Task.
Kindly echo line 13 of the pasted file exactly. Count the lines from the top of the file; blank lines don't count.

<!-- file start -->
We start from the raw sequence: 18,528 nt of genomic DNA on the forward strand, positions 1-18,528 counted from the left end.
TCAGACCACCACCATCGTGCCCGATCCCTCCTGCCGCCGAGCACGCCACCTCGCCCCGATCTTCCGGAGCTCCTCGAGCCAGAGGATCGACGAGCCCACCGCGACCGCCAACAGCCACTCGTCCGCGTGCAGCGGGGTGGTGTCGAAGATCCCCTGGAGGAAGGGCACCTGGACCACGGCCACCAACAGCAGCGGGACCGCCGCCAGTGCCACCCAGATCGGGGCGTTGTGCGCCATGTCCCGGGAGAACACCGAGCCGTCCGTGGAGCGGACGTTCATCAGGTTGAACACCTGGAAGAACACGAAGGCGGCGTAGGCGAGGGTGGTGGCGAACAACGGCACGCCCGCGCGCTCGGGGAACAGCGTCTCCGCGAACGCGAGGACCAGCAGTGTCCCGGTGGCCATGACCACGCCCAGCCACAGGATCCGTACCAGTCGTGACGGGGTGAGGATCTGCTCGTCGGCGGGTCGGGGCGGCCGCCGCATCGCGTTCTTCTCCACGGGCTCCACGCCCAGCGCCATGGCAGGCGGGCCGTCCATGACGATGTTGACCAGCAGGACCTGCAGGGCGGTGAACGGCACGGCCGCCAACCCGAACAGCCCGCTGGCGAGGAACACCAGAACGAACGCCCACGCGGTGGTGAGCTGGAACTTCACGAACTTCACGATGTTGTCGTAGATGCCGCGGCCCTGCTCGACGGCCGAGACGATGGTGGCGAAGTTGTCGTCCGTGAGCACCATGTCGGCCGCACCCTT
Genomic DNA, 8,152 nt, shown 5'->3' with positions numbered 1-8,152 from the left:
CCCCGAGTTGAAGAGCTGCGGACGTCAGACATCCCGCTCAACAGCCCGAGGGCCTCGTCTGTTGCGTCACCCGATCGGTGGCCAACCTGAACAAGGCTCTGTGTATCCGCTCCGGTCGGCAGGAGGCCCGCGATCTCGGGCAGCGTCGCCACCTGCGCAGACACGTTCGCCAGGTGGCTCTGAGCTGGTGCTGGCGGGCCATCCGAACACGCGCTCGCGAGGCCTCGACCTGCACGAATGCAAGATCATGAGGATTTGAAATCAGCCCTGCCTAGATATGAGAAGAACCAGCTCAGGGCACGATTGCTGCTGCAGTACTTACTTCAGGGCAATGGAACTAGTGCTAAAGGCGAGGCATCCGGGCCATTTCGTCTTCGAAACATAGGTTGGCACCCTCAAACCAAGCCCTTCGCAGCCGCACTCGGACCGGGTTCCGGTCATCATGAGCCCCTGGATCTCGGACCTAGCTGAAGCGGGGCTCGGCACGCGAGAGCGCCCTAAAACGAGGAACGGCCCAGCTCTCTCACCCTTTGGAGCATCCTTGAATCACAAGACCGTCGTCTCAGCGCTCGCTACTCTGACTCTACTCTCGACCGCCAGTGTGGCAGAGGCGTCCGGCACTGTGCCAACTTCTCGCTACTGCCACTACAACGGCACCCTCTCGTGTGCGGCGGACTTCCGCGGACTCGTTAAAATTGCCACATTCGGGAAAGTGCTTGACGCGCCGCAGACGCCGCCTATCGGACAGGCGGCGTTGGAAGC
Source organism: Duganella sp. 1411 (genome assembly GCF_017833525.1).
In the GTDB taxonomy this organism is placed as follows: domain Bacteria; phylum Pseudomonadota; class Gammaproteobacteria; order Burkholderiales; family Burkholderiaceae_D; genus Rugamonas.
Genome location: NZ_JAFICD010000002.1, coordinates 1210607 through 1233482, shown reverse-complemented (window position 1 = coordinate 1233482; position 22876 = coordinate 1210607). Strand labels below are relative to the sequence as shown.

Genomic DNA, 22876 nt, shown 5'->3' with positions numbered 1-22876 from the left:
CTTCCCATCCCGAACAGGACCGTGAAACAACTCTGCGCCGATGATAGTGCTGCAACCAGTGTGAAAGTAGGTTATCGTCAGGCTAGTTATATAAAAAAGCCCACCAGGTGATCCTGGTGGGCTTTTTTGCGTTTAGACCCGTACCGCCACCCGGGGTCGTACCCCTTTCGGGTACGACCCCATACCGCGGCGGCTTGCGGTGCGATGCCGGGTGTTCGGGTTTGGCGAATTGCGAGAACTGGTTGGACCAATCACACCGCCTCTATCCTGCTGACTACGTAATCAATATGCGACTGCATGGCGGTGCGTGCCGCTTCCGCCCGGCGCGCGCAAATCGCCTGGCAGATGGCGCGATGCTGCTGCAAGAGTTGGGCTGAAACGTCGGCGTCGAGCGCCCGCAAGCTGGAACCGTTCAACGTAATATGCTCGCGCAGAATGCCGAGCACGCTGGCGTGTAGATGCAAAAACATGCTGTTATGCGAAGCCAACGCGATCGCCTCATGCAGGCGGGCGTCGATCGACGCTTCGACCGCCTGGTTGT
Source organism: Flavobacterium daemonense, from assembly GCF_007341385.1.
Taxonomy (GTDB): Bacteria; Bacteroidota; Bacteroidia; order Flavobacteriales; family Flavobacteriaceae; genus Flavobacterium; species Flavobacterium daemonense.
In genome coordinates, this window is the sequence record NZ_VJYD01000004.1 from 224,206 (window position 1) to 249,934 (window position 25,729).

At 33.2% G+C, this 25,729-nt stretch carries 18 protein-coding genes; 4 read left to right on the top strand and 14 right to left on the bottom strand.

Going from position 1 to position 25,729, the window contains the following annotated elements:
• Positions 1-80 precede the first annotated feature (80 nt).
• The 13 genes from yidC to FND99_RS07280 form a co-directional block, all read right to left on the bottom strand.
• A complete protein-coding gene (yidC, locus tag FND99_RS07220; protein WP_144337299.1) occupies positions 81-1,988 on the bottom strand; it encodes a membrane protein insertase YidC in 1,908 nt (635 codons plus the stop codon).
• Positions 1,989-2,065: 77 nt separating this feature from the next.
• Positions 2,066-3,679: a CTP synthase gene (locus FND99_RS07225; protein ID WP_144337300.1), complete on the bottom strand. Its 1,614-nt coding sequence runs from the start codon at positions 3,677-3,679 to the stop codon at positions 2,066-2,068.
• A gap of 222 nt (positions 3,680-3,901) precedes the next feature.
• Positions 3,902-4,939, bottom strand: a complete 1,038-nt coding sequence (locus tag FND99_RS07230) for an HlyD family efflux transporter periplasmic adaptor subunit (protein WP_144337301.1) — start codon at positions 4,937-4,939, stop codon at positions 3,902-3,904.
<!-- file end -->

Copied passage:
At 33.2% G+C, this 25,729-nt stretch carries 18 protein-coding genes; 4 read left to right on the top strand and 14 right to left on the bottom strand.